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Category Archives: Experience

Spring Dangers in the Mountains

It’s not spring yet, and surely we’ll have more winter weather before spring becomes our official season… right?! Moreover, we love winter here at Redline Guiding and dislike having to even talk about spring yet. That said, looking outside, feeling the temperatures, seeing the damage rains have done, and listening to the drip-drip-drip of meltwater, forces us to consider it. And with this consideration, here is […]

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Ice Axe Versus Trekking Poles

There is a time and a place for both an ice axe and trekking poles in the White Mountain National Forest. That said, if ever there were a default tool to rely on, surely trekking poles would earn that distinction. The ice axe’s role in the northeast, in general, is pretty limited. In fact, with very few exceptions, a hiker wouldn’t even consider carrying an ice […]

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Mt Monroe in Extreme Conditions

The winds above treeline weren’t crazy by the AMC’s Lakes of the Clouds Hut — blowing 30-40 miles-per-hour or so at that location. The temperatures, on the other hand, were an attention-grabbing -20°F, or really close to that, anyway. We could have gone on, and maybe we could have made it if the winds on Mornoe’s summit were manageable. And we were going to try. We […]

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How I Died Hiking

This work of fiction isn’t meant to be shocking or morbid. That said, some might find it disturbing on some level, or chilling. That isn’t, however, its purpose. Nor is it meant to point out any glaring errors or huge lapses in judgement. You’ll find, in fact, that this could really happen to anyone. It can creep up on us, one moment an innocuous experience, the […]

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Being a Good Hiking Buddy

It’s been noted that venturing out alone on a hike, a winter one in particular, increases your risks. But just because you have a buddy with you doesn’t mean your risks are eliminated, or even diminished for that matter. Just as it takes work and a deliberateness to take care of yourself while hiking and climbing, it also requires something of each member of your party […]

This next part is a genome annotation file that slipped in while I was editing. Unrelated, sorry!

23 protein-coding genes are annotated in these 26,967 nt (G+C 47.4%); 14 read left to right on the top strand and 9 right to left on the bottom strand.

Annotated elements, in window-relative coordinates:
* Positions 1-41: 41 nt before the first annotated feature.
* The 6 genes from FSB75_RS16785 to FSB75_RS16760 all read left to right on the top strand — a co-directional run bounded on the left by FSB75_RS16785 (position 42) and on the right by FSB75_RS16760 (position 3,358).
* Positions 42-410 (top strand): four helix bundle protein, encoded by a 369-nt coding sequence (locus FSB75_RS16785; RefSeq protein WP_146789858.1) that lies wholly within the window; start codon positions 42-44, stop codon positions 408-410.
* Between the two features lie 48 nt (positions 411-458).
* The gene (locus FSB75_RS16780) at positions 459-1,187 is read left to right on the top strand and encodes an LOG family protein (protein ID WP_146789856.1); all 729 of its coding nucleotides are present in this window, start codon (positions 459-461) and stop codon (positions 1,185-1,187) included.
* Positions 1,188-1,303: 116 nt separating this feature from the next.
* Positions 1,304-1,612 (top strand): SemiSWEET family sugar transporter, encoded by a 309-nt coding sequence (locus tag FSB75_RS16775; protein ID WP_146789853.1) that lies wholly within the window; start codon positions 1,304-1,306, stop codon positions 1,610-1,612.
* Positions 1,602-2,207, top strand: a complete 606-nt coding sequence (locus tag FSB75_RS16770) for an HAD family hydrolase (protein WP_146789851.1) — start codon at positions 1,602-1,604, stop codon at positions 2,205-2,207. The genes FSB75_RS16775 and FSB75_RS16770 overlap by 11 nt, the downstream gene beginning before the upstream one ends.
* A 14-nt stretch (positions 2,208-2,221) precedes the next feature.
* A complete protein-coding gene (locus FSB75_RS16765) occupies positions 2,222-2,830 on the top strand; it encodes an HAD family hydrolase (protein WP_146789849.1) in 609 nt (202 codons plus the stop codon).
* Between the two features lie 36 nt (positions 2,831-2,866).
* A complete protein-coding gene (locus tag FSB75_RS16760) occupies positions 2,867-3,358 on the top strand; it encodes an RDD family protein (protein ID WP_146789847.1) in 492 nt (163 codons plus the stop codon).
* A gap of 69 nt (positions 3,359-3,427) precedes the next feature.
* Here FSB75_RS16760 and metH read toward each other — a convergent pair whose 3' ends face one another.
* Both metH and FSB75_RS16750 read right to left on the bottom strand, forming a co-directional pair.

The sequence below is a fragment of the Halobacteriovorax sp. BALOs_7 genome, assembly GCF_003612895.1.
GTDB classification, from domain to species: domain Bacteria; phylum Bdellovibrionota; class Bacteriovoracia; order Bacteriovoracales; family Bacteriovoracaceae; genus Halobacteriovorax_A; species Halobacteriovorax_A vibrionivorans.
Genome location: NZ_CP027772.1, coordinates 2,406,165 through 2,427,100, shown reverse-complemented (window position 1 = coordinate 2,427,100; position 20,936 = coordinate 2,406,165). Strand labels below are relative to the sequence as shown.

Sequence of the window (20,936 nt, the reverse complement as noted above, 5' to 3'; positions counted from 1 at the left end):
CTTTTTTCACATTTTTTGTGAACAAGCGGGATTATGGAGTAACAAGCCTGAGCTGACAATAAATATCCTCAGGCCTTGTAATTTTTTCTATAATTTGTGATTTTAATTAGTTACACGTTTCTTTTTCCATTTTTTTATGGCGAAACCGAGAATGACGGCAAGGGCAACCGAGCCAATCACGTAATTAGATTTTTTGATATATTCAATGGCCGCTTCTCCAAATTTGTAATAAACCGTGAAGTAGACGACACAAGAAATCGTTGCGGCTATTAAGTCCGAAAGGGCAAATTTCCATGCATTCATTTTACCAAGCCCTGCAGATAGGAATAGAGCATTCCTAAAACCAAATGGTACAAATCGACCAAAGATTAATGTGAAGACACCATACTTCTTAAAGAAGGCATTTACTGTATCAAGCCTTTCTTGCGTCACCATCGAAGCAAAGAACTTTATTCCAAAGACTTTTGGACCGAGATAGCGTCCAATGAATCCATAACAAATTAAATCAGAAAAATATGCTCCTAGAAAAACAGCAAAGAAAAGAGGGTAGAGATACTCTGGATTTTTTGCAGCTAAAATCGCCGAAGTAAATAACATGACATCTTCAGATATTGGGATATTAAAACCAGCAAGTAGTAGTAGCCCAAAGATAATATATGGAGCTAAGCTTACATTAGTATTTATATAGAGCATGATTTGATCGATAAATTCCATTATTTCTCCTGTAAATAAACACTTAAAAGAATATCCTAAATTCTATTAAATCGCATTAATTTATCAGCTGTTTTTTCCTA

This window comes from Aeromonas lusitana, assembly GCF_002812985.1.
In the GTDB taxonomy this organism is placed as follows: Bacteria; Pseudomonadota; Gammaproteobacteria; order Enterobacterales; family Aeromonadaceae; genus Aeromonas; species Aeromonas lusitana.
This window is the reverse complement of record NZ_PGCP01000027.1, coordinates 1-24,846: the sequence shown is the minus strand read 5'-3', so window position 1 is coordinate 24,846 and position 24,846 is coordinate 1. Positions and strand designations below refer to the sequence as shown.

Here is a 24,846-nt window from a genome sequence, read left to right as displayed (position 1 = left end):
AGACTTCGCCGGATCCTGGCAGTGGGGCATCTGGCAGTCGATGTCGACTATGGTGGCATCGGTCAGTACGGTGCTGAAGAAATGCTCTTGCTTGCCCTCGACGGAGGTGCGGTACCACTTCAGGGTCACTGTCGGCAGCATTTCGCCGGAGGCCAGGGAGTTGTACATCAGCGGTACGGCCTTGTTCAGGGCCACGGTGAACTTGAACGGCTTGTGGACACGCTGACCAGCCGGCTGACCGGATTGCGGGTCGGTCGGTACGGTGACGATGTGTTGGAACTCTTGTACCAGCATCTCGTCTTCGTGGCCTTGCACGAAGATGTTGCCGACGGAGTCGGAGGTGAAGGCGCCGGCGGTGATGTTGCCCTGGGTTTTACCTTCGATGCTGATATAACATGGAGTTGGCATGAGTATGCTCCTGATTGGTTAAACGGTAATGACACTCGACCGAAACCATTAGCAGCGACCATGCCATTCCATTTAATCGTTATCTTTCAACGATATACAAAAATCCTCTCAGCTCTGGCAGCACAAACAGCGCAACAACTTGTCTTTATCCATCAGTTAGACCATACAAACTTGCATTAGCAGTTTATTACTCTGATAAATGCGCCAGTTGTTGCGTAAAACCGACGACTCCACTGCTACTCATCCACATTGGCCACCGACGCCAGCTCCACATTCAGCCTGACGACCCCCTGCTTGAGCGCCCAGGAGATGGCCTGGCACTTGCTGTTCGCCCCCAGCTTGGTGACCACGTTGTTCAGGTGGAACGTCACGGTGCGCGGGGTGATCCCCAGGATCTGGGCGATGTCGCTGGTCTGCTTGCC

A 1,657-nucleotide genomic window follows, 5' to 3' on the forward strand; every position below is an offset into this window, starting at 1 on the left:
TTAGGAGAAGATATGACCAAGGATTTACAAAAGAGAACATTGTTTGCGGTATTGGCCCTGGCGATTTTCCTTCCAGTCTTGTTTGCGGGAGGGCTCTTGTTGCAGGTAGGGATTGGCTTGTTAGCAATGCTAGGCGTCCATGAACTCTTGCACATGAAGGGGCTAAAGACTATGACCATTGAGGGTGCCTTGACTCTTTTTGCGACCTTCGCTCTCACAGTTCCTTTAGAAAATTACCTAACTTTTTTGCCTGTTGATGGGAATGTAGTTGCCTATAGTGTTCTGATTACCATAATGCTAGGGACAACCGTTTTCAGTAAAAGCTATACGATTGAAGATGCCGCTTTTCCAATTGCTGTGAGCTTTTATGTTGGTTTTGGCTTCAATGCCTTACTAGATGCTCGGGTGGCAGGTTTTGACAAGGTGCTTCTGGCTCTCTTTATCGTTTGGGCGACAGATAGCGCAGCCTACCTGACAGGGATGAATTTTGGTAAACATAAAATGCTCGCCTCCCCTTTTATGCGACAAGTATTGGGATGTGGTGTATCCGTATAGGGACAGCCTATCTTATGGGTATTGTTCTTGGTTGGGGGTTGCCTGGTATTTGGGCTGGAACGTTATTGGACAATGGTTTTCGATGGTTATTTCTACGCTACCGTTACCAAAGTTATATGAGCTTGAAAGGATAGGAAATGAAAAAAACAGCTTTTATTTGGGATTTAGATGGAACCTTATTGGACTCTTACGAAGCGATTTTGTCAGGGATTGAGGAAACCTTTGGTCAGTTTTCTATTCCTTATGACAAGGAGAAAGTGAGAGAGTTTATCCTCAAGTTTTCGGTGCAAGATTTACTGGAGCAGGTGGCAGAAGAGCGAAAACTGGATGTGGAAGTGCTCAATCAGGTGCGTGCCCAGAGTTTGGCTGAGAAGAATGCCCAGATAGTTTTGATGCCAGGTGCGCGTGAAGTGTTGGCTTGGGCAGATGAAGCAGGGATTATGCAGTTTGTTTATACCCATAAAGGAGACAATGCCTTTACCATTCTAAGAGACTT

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A Day in the Life: AMC Trail Crew

Ever wonder about the trails we hike on? Their history, who made them, who maintains them. I know that some of us personally volunteer to maintain trails. The US Forest Service works hard on some and also manages some of the volunteers. Also, there are volunteer organizations like the Trailwrights, and last but not least, the Appalachian Mountain Club (AMC). The AMC maintains hundreds of miles […]

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22 Winter Alpine Travel Tips

Tired of the trees, you find you’re ready to bust out of the krummholz and explore some of the summits located in the alpine zone. But you’re a little uneasy about it. You’ve heard the stories, read accounts of people’s dying days, and there before you, right next to the trail, a sign warning of the perils that can lie ahead. We won’t lie and tell […]

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The Boott Spur Option

When leading on Mt Washington, barring the few I know that regularly work the west side (which we do as well on many occasions), professional guides generally lead groups up the Tuckerman Ravine Trail, hop onto either the winter or summer route of the Lion Head Trail, then get back onto Tuckerman Ravine Trail for the push to the summit before reversing direction for the exit. […]

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Starting Out in the Whites

Every year hundreds if not thousands of people who have never been here come to the White Mountain National Forest to hike. For some they discover the trails and see how accessible our mountains appear to be while here for another reason, while others come here specifically to hike knowing the area’s reputation for stunning natural beauty, often not realizing that the trails can be really […]

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Modeling Best Practices

The list on this page was created by Mike Cherim, a Class One Leader, for the Appalachian Mountain Club (AMC) and was immediately and unanimously adopted by the New Hampshire Chapter. It is believed that this list is now part of the New Leader’s Welcome Packet. It was felt that the AMC, as an outdoor group, should ensure its leaders always strive to model the best […]

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Science Behind the Hike

Have you heard the term “just put one foot in front of the other?” This is a psychological helper designed to help us get through the mental challenges of hiking and similar activities, but hiking, mountain walking, or tramping as some say, is so much more than simply plodding along dragging our carcass behind us. There’s actually a science behind how we move. Many if not […]

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